By Michael E. Miller
By Allie Conti
By David Villano
By Jose D. Duran
By Michael E. Miller
By Allie Conti
By Kyle Swenson
By Luther Campbell
A number of people who know Arza say his Napoleonic political style is a type well known in Miami. This evaluation is corroborated by many different sources for this story, from bureaucrats to politicians to lobbyists, most of whom would only speak reluctantly and anonymously. Even Frank Cobo, Arza's harshest critic on the school board, has backed off recently, perhaps out of concern for widespread rumors that Arza plans to back an opponent for his seat. "Our relationship has gotten better," he says optimistically. "I don't hold grudges, I really don't." (Arza is unmoved: "My only question is: Is Cobo the best person for the school board?")
Sources familiar with Arza describe a man who is charming and funny in one context, ruthless and conniving in another. He kowtows to men with more money or power, but expects absolute fealty from those he considers his subordinates. He binds people to him with a combination of favors, threats, and psychological tactics reminiscent of fraternity hazing rituals -- or a particularly aggressive coach indoctrinating his players. "He's not a bad person," offers one former supporter from Doral, "but he needs to survive, and the only way he knows how is Hialeah-style politics."
One example of that is Tony Sanchez, a former Hialeah Gardens police officer who is frequently seen driving Arza to various community meetings. Sanchez likes to tell people he's Arza's "advisor" on police matters. A scary thought.
Sanchez was fired from the Hialeah Gardens Police Department twice. According to police records, he was terminated in 1995 after being involved in an improper car chase and then lying about it. He was later rehired. In 1996 he was suspended for allegedly harassing and spying on fellow employees. In 1998 he was fired again. The Sweetwater Police Department also fired him in 1990, in part for "not meeting department standards."
Arza subsequently recommended him for a local job with the state's insurance department. Sources within the department say Sanchez's hiring raised a few eyebrows given his employment history, but it was a "done deal."
Arza confirms that Sanchez is a "good friend" who helps him with various tasks, including advice. "Tony has an incredible law enforcement background," he says. "He helped me with the drag racing bill. He drafted the original language."
Did Arza help him get a state job? "I think I wrote a letter of recommendation for him," he allows. "I don't think they would hire somebody just because Ralph Arza recommended somebody."
Arza has also connected with like-minded politicos in the City of Miami, Coral Gables, Miami Beach, and other local municipalities who believe they would be able to do a better job of running the public schools within their borders than the school district does. They may get their wish. A bill he filed last year to allow cities of a certain size to convert their public schools to charter schools and operate them passed the House and stalled in the Senate. But the widespread talk among legislators and lobbyists in Tallahassee is that it could well pass this year.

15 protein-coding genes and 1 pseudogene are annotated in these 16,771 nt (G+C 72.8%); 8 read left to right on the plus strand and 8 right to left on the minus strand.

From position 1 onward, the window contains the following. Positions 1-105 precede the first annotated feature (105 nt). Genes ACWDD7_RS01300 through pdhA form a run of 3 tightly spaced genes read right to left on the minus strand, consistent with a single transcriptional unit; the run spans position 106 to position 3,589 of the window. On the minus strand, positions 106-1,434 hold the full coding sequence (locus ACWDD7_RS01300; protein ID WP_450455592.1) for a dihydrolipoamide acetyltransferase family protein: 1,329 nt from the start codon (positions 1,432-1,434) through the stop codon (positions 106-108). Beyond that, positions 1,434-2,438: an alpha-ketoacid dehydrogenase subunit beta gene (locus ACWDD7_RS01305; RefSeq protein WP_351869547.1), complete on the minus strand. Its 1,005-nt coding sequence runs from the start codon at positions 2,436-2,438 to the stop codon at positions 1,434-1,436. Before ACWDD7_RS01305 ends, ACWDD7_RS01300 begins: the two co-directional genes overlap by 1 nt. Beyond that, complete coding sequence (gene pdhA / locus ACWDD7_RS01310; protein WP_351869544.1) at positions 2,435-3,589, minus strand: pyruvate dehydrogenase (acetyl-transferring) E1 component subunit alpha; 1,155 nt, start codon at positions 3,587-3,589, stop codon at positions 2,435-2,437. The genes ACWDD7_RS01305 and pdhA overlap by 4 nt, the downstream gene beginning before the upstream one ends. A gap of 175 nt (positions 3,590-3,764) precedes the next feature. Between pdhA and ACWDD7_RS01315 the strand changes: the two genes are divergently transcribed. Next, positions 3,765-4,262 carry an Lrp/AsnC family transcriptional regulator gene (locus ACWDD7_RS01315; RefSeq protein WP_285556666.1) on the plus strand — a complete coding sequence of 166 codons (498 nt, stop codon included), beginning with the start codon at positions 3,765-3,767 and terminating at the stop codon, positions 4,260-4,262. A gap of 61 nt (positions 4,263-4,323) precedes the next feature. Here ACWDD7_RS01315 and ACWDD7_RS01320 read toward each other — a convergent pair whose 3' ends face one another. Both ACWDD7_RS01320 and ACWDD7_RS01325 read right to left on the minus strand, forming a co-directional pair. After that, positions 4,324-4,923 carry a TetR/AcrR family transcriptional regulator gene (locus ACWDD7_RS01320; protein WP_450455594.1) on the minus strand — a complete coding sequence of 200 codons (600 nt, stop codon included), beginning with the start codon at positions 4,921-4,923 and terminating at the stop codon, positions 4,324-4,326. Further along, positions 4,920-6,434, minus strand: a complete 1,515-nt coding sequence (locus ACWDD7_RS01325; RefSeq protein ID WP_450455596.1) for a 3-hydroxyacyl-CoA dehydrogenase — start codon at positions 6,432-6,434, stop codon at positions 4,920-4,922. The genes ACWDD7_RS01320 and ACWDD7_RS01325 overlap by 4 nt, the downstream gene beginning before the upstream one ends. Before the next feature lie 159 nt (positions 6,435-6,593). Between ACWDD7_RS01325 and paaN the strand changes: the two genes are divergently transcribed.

So the school district is at a crossroads, with eventual control of it or dismantling of it a fluctuating possibility. Superintendent Merrett Stierheim is on his way out after three contentious years and the search is on to find his replacement. The once-powerful teachers union is struggling to regain legitimacy after the downfall of its spectacularly crooked leader, Pat Tornillo. Most significantly, at least five school board seats are open to challenge (six, if Marta Perez continues her bid for county mayor past June), with two or three newcomers expected to be elected this November.
The timing is right for a man who would be king to crown himself. Arza is poised. He's devising the game plan, positioning his players, psyching out the opposition. All the old lessons serve him well. "Arza's strategy is to launch five trains down the track and make you chase all five -- but only one is the real one," says a school district insider. "It's just like running a fake pattern in football."
In 2001 Arza persuaded Governor Bush to appoint a close associate, Frank Bolaños, to the school board after Demetrio Perez came under a federal indictment. He also orchestrated the successful 2002 school board campaign of his brother-in-law, Agustin Barrera. Another ally, Orlando Garcia, Jr., was appointed by the House Speaker to the state oversight board attempting to overhaul the district's business operations.
Arza has used Stierheim as a foil by painting him as a status-quo bureaucrat unwilling to take risks or listen to others. The enmity toward Stierheim in some circles (as evidenced by the acrimony originally accompanying his selection) has helped Arza form coalitions where none previously existed. Stierheim, an otherwise intelligent, capable manager, has unwittingly aided this effect by occasionally letting his ego and survival instincts get the better of him. "Merrett and I, we clashed," Arza says candidly. "He's pretty arrogant and he won't admit he doesn't know what he's doing. For the last three years, he had the opportunity and what did he do? He rearranged the furniture."
Stierheim responds: "I don't really care what he thinks. I'm very proud of what I've done. This organization desperately needed change and what we did was a whole lot more than rearranging the furniture."